The Making of Alternative Cinema: Beyond the frame : dialogues with world filmmakers

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Praeger, 2008 - Independent filmmakers - 336 pages
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Liza Bear's "Beyond the Frame: Dialogues with World Filmmakers" explores the world cinema of the past 25 years, and celebrates its range and diversity by paying detailed attention to the creative process. It contains roughly 50 interviews with, and short pieces on directors and other artistic collaborators from over twenty countries, primarily in Asia, Europe, Latin America, and the Middle East. Liza Bear's incisive interviews provide immediate and rapid insights into directors' key themes and concerns. Her continual attention to bodies of work also allows the directors to explain what guided them in their respective movements towards and away from certain themes and genres. While directors are notorious for keeping their cards close to their chest, most of the interviews provided here have a stunning degree of openness and honesty, perhaps because many of these voices have had such a hard time getting heard in the first place.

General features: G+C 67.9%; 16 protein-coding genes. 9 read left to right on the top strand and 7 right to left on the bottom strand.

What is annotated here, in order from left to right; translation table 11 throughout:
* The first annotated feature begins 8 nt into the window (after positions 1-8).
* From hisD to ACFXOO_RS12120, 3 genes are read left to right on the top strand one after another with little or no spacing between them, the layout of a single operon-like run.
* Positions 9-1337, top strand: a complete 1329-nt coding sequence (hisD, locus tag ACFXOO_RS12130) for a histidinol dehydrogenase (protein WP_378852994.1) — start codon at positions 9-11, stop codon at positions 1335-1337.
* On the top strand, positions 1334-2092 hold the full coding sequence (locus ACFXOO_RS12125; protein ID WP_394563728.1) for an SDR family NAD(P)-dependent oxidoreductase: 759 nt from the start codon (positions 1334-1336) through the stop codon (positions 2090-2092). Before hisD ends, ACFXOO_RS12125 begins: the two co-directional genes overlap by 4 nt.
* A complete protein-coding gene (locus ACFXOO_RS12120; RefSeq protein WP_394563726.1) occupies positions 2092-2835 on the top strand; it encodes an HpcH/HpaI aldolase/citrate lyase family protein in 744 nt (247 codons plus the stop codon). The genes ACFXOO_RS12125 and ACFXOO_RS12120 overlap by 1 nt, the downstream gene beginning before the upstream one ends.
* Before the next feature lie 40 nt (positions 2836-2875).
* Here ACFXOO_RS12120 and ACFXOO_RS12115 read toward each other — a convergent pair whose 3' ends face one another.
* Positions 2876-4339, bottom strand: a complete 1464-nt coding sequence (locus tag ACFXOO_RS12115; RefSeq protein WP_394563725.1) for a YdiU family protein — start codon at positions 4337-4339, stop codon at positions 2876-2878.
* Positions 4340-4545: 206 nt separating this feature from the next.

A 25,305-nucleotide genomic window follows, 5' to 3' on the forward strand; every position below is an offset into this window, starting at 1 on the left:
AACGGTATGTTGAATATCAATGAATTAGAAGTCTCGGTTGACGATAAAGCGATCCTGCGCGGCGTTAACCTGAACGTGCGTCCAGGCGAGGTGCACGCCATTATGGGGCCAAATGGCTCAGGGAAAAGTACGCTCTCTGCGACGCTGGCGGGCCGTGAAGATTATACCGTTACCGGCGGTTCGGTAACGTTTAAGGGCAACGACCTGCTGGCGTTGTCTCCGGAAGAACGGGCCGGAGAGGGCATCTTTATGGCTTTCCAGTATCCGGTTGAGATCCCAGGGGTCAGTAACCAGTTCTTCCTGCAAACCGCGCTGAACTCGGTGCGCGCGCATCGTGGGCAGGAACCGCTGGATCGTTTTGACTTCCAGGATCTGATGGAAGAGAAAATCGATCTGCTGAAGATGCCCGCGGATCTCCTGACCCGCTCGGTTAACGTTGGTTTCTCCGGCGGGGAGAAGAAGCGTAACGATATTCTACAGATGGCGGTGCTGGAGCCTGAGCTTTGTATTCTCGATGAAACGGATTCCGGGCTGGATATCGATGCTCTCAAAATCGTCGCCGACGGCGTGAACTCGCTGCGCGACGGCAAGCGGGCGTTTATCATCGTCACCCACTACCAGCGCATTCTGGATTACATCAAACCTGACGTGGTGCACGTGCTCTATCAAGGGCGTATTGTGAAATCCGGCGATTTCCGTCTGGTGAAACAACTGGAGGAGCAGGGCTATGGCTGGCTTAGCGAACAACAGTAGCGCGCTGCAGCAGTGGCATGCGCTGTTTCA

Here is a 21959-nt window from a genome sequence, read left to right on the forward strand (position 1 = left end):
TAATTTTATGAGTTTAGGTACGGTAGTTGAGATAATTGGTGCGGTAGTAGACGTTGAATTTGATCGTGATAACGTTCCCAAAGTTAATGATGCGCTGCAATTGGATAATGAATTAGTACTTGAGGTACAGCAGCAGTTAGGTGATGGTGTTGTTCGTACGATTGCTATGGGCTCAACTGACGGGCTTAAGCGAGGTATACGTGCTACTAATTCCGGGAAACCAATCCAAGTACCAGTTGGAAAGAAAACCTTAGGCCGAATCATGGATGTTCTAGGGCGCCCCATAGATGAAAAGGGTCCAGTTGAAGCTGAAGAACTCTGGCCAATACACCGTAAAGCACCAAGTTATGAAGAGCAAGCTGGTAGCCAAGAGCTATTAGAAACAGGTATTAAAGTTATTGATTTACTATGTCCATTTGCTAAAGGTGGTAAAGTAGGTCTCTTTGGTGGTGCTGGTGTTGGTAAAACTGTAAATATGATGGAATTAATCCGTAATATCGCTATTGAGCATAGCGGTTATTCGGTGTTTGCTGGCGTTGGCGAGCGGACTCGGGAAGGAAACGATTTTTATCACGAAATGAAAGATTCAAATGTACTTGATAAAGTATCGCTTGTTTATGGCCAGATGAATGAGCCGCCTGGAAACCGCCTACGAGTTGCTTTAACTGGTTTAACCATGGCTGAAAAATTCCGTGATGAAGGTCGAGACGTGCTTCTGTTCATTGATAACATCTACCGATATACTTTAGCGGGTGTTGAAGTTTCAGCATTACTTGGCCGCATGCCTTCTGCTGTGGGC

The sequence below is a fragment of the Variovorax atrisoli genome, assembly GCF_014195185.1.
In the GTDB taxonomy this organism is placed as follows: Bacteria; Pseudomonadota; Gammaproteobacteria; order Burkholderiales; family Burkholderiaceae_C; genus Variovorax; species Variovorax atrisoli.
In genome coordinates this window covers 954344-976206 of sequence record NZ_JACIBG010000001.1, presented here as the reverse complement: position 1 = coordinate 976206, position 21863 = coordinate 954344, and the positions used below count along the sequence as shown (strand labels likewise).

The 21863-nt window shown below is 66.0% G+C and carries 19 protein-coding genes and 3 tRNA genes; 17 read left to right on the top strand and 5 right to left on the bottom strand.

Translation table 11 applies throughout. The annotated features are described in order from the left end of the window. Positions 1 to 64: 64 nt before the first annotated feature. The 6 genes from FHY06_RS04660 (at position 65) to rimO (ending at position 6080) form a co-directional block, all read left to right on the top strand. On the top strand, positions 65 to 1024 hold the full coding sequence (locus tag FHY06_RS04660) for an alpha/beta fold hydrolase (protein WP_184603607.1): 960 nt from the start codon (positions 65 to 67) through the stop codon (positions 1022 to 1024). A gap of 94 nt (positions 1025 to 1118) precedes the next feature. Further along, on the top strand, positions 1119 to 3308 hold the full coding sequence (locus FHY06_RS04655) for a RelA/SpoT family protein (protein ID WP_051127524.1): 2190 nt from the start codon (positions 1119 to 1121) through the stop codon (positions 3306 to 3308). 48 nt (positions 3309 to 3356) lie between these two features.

The dialogues examine, among other issues: the sources of the scripts, how the films get made and, where possible, the socioeconomic and cultural conditions under which the directors have worked, from Argentina to Iran to Romania. In addition to the interviews, there is an introduction by noted author Robin Andersen that elucidates recurrent themes arising out of the discussions, a foreword by Laurence Kardish, Film Curator at the Museum of Modern Art, filmographies, and numerous photographs.

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About the author (2008)

MARIO FALSETTO has taught film studies at Concordia University in Montreal for over twenty years. He has published three major books in the past decade, including: the comprehensive analysis Stanley Kubrick: A Narrative and Stylistic Analysis (2001); the anthology Perspectives on Stanley Kubrick (Praeger 2nd edition, 1996); and Personal Visions: Conversations with Contemporary Film Directors (2000).

LIZA BEAR is a New York-based writer, filmmaker and activist. In the seventies she co-founded and edited the legendary conceptual art magazine Avalanche. In 1990 she received a New York Foundation for the Arts fellowship in creative non-fiction, and in 1994 an Edward Albee Writing Fellowship. She has taught at the film schools of Columbia and New York University, and her film interviews have appeared in Newsday, the New York Daily News, Ms., Elle,, the Boston Globe, and other large-circulation metro dailies. She is a contributing editor at Bomb.

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